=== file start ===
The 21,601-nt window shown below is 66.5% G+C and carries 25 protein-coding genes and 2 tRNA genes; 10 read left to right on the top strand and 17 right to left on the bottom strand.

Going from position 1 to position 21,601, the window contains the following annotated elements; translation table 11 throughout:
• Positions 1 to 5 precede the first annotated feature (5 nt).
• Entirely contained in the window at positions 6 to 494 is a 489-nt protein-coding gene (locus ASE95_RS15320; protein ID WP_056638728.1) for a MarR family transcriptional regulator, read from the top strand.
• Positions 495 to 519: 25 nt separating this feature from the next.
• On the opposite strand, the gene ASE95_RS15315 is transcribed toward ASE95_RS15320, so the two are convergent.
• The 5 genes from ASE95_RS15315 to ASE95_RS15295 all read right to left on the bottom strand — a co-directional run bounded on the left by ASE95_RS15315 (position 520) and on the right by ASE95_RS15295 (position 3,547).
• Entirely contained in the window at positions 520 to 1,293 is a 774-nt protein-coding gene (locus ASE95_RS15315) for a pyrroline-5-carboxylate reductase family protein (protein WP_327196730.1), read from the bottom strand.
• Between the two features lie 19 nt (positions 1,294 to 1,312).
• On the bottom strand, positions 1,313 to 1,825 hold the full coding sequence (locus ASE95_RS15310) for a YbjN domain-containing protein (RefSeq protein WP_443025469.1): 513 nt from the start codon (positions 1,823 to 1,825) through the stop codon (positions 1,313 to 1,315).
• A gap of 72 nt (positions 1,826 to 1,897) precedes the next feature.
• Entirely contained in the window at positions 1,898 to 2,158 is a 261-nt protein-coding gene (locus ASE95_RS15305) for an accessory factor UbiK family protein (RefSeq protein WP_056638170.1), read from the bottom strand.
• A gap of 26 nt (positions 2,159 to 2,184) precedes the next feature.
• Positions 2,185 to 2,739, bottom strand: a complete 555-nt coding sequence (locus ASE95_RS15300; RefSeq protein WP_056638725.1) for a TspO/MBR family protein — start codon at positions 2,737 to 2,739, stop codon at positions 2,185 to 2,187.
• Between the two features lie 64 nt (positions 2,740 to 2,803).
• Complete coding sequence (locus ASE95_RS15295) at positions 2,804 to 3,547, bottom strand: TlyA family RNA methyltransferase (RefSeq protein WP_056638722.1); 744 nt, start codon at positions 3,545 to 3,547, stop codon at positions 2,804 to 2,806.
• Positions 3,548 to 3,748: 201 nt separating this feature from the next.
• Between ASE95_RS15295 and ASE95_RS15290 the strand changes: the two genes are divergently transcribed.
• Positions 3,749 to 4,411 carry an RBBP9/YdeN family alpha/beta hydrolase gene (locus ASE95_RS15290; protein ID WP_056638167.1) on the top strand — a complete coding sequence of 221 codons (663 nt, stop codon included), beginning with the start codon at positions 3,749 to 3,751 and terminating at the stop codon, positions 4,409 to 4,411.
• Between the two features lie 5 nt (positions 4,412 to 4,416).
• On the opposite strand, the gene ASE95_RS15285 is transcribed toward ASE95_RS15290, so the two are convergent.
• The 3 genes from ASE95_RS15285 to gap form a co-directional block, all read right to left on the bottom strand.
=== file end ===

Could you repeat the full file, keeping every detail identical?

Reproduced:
The 21,601-nt window shown below is 66.5% G+C and carries 25 protein-coding genes and 2 tRNA genes; 10 read left to right on the top strand and 17 right to left on the bottom strand.

Going from position 1 to position 21,601, the window contains the following annotated elements; translation table 11 throughout:
• Positions 1 to 5 precede the first annotated feature (5 nt).
• Entirely contained in the window at positions 6 to 494 is a 489-nt protein-coding gene (locus ASE95_RS15320; protein ID WP_056638728.1) for a MarR family transcriptional regulator, read from the top strand.
• Positions 495 to 519: 25 nt separating this feature from the next.
• On the opposite strand, the gene ASE95_RS15315 is transcribed toward ASE95_RS15320, so the two are convergent.
• The 5 genes from ASE95_RS15315 to ASE95_RS15295 all read right to left on the bottom strand — a co-directional run bounded on the left by ASE95_RS15315 (position 520) and on the right by ASE95_RS15295 (position 3,547).
• Entirely contained in the window at positions 520 to 1,293 is a 774-nt protein-coding gene (locus ASE95_RS15315) for a pyrroline-5-carboxylate reductase family protein (protein WP_327196730.1), read from the bottom strand.
• Between the two features lie 19 nt (positions 1,294 to 1,312).
• On the bottom strand, positions 1,313 to 1,825 hold the full coding sequence (locus ASE95_RS15310) for a YbjN domain-containing protein (RefSeq protein WP_443025469.1): 513 nt from the start codon (positions 1,823 to 1,825) through the stop codon (positions 1,313 to 1,315).
• A gap of 72 nt (positions 1,826 to 1,897) precedes the next feature.
• Entirely contained in the window at positions 1,898 to 2,158 is a 261-nt protein-coding gene (locus ASE95_RS15305) for an accessory factor UbiK family protein (RefSeq protein WP_056638170.1), read from the bottom strand.
• A gap of 26 nt (positions 2,159 to 2,184) precedes the next feature.
• Positions 2,185 to 2,739, bottom strand: a complete 555-nt coding sequence (locus ASE95_RS15300; RefSeq protein WP_056638725.1) for a TspO/MBR family protein — start codon at positions 2,737 to 2,739, stop codon at positions 2,185 to 2,187.
• Between the two features lie 64 nt (positions 2,740 to 2,803).
• Complete coding sequence (locus ASE95_RS15295) at positions 2,804 to 3,547, bottom strand: TlyA family RNA methyltransferase (RefSeq protein WP_056638722.1); 744 nt, start codon at positions 3,545 to 3,547, stop codon at positions 2,804 to 2,806.
• Positions 3,548 to 3,748: 201 nt separating this feature from the next.
• Between ASE95_RS15295 and ASE95_RS15290 the strand changes: the two genes are divergently transcribed.
• Positions 3,749 to 4,411 carry an RBBP9/YdeN family alpha/beta hydrolase gene (locus ASE95_RS15290; protein ID WP_056638167.1) on the top strand — a complete coding sequence of 221 codons (663 nt, stop codon included), beginning with the start codon at positions 3,749 to 3,751 and terminating at the stop codon, positions 4,409 to 4,411.
• Between the two features lie 5 nt (positions 4,412 to 4,416).
• On the opposite strand, the gene ASE95_RS15285 is transcribed toward ASE95_RS15290, so the two are convergent.
• The 3 genes from ASE95_RS15285 to gap form a co-directional block, all read right to left on the bottom strand.